Pennsylvania

Taxi & Limo Drivers Bring Center City Streets to Standstill to Protest UberX, Lyft

Philadelphia taxi and limo drivers angry with ride-sharing services UberX and Lyft cutting into their business took to the streets in Center City Wednesday, leaving dozens of cabs blocking traffic and blaring horns.

The Taxi Workers Alliance and the Philadelphia Limo Association gathered on city streets around 12:30 p.m. to protest ride-sharing claiming that public safety and a lack of taxation are putting the people of Pennsylvania in peril. Some also claimed to be making less money as people turn to the convenience of app-based Lyft and UberX.

UberBlack – Uber's upscale service featuring licensed limousine drivers – joined the taxi drivers in their opposition of the app-based services that features non-professional drivers using personal cars to transport fares. Uber calls UberX a lower-cost alternative to UberBlack.

The protesters -- estimated to be between 500 to 600 -- used a combination of on-foot demonstrations and licensed vehicles to slow traffic along Broad Street between Chestnut and Walnut streets and Market Street between City Hall and 17th Street.

They intended to head to the District Attorney’s Office near City Hall. Police threatened towing unattended cars "endangering public safety," tweeted SEPTA Police Chief Thomas Nestel.

At least one driver was placed in handcuffs but let go after claiming he was directing traffic.

By 1:15 p.m., drivers could be seen returning to their vehicles and clearing the area a short time later. The protest never turned violent.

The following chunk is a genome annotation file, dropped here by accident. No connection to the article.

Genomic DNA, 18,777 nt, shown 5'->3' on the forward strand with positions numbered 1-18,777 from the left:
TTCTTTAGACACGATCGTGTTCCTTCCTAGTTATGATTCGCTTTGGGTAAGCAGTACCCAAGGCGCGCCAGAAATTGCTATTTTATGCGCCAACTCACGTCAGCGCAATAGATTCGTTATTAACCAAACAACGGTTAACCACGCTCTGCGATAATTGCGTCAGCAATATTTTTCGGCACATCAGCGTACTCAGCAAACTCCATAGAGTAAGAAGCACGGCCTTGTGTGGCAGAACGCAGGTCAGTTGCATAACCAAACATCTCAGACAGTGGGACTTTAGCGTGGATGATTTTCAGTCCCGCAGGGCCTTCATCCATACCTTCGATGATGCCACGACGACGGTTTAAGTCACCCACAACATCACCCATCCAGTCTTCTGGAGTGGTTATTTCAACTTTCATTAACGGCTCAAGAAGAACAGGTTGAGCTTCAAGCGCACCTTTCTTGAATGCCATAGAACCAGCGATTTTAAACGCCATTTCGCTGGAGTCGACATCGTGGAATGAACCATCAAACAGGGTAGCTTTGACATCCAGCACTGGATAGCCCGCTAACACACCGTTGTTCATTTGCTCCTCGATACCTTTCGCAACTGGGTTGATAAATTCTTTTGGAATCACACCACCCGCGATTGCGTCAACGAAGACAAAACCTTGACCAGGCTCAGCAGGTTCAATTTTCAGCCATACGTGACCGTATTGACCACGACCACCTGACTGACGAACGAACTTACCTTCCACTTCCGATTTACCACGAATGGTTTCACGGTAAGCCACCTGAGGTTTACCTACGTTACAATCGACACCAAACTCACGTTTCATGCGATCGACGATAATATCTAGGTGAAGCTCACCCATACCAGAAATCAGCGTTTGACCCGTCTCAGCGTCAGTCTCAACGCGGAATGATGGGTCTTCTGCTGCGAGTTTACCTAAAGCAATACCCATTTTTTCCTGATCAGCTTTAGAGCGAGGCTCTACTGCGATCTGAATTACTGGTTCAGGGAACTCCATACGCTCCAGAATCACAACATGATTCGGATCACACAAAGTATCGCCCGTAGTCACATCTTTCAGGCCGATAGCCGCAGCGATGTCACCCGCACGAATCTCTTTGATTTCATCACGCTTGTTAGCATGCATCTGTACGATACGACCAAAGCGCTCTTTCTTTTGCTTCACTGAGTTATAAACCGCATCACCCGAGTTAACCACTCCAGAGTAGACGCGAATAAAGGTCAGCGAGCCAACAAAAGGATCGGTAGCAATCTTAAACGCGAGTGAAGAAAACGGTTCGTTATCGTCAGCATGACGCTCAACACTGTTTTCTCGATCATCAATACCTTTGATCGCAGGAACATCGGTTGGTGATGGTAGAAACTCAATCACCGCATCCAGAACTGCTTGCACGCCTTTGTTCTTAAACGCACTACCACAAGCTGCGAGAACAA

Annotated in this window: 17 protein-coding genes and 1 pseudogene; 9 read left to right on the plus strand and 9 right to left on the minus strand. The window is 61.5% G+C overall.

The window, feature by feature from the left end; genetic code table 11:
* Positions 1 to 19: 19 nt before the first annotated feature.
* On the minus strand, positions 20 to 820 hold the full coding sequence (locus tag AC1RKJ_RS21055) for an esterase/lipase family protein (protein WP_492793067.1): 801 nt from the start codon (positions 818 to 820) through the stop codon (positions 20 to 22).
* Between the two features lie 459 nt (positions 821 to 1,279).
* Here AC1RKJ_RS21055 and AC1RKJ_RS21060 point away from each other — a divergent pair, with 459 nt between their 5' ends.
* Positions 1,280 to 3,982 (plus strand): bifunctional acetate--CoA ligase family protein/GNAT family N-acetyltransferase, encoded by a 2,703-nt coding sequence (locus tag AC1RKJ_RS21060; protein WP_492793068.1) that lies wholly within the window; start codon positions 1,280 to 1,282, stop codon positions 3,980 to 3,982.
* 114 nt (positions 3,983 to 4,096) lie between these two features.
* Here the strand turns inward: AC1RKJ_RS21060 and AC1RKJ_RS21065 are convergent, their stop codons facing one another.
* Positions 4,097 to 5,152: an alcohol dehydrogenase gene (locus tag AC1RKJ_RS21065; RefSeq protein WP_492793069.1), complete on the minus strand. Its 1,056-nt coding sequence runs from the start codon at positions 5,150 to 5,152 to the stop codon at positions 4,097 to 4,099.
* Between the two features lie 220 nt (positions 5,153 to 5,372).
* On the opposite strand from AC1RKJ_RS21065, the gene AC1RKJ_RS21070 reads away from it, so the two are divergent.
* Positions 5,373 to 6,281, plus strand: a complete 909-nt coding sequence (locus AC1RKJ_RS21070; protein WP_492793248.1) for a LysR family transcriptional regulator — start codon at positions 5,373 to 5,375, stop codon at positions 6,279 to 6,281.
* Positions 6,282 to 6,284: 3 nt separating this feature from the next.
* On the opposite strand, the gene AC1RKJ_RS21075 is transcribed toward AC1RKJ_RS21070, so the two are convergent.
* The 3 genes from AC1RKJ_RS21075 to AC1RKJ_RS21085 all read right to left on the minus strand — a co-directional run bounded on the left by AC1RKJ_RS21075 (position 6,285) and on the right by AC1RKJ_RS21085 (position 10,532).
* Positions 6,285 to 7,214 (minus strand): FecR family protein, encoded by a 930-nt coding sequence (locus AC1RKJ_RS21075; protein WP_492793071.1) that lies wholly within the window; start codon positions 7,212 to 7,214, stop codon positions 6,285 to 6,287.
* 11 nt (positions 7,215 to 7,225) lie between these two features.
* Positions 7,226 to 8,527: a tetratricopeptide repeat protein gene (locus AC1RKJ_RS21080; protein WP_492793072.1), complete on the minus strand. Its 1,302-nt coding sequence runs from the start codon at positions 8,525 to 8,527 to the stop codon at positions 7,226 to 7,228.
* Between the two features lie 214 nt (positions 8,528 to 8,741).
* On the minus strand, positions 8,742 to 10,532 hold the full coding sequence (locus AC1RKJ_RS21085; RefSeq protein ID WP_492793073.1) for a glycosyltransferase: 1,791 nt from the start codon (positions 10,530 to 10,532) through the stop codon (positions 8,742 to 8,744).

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State lawmakers have battled over the legality of the ride-sharing services as UberX hit milestones like its 1 millionth ride in Philadelphia.

Uber responded to the concerns of Philly's professional drivers in a statement that put the onus back on the Philadelphia Parking Authority, which is responsible for taxi licensing in the city.

“Many taxi and limousine drivers are understandably frustrated because the Philadelphia Parking Authority’s outdated rules make it harder to earn a living when the public has shown they want more affordable options," said the Uber statement. "Each year, the PPA requires limousine drivers to pay $404 per vehicle for a PPA sticker and $130 for their chauffeur's permit to be renewed. They also subject drivers to obsolete vehicle restrictions and onerous insurance requirements. We believe statewide reform of the PPA that allows for regulated ride-sharing will benefit both riders and drivers."

The PPA didn't delve into numbers in its statement, instead conjuring up the Bill of Rights.

"We are all thankful to live in a free country, where we all are free to assemble and express our views through peaceful protests," said PPA Executive Director Vince Fenerty.

NBC10 also reached out to Lyft for comment.

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